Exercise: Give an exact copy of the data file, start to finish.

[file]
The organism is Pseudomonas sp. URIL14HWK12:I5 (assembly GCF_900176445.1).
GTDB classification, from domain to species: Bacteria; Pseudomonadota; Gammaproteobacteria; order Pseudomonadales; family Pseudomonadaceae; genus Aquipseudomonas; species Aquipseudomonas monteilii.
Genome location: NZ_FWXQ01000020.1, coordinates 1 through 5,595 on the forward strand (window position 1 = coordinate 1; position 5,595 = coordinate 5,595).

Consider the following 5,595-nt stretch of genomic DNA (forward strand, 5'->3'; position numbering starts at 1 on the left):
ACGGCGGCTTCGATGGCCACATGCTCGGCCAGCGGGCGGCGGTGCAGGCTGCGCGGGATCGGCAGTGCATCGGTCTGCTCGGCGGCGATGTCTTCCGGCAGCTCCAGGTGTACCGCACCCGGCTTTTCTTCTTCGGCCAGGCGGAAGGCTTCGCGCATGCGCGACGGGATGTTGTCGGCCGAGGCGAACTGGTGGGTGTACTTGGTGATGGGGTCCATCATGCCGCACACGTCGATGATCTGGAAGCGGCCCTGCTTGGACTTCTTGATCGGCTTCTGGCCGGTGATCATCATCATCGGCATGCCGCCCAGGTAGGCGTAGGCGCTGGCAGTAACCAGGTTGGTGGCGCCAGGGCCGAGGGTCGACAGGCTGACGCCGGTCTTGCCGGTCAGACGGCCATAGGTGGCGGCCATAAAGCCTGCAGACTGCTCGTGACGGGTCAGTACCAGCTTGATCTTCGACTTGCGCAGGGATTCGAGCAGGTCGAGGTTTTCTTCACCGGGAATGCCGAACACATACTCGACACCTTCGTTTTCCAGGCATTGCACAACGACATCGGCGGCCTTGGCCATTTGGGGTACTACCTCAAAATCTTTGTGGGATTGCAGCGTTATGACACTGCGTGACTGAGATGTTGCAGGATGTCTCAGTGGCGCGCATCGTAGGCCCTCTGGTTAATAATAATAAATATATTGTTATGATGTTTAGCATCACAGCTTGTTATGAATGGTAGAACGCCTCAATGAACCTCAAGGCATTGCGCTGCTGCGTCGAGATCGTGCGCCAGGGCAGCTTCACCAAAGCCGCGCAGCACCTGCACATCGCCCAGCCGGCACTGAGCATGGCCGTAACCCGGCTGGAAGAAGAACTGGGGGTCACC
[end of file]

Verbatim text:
The organism is Pseudomonas sp. URIL14HWK12:I5 (assembly GCF_900176445.1).
GTDB classification, from domain to species: Bacteria; Pseudomonadota; Gammaproteobacteria; order Pseudomonadales; family Pseudomonadaceae; genus Aquipseudomonas; species Aquipseudomonas monteilii.
Genome location: NZ_FWXQ01000020.1, coordinates 1 through 5,595 on the forward strand (window position 1 = coordinate 1; position 5,595 = coordinate 5,595).

Consider the following 5,595-nt stretch of genomic DNA (forward strand, 5'->3'; position numbering starts at 1 on the left):
ACGGCGGCTTCGATGGCCACATGCTCGGCCAGCGGGCGGCGGTGCAGGCTGCGCGGGATCGGCAGTGCATCGGTCTGCTCGGCGGCGATGTCTTCCGGCAGCTCCAGGTGTACCGCACCCGGCTTTTCTTCTTCGGCCAGGCGGAAGGCTTCGCGCATGCGCGACGGGATGTTGTCGGCCGAGGCGAACTGGTGGGTGTACTTGGTGATGGGGTCCATCATGCCGCACACGTCGATGATCTGGAAGCGGCCCTGCTTGGACTTCTTGATCGGCTTCTGGCCGGTGATCATCATCATCGGCATGCCGCCCAGGTAGGCGTAGGCGCTGGCAGTAACCAGGTTGGTGGCGCCAGGGCCGAGGGTCGACAGGCTGACGCCGGTCTTGCCGGTCAGACGGCCATAGGTGGCGGCCATAAAGCCTGCAGACTGCTCGTGACGGGTCAGTACCAGCTTGATCTTCGACTTGCGCAGGGATTCGAGCAGGTCGAGGTTTTCTTCACCGGGAATGCCGAACACATACTCGACACCTTCGTTTTCCAGGCATTGCACAACGACATCGGCGGCCTTGGCCATTTGGGGTACTACCTCAAAATCTTTGTGGGATTGCAGCGTTATGACACTGCGTGACTGAGATGTTGCAGGATGTCTCAGTGGCGCGCATCGTAGGCCCTCTGGTTAATAATAATAAATATATTGTTATGATGTTTAGCATCACAGCTTGTTATGAATGGTAGAACGCCTCAATGAACCTCAAGGCATTGCGCTGCTGCGTCGAGATCGTGCGCCAGGGCAGCTTCACCAAAGCCGCGCAGCACCTGCACATCGCCCAGCCGGCACTGAGCATGGCCGTAACCCGGCTGGAAGAAGAACTGGGGGTCACC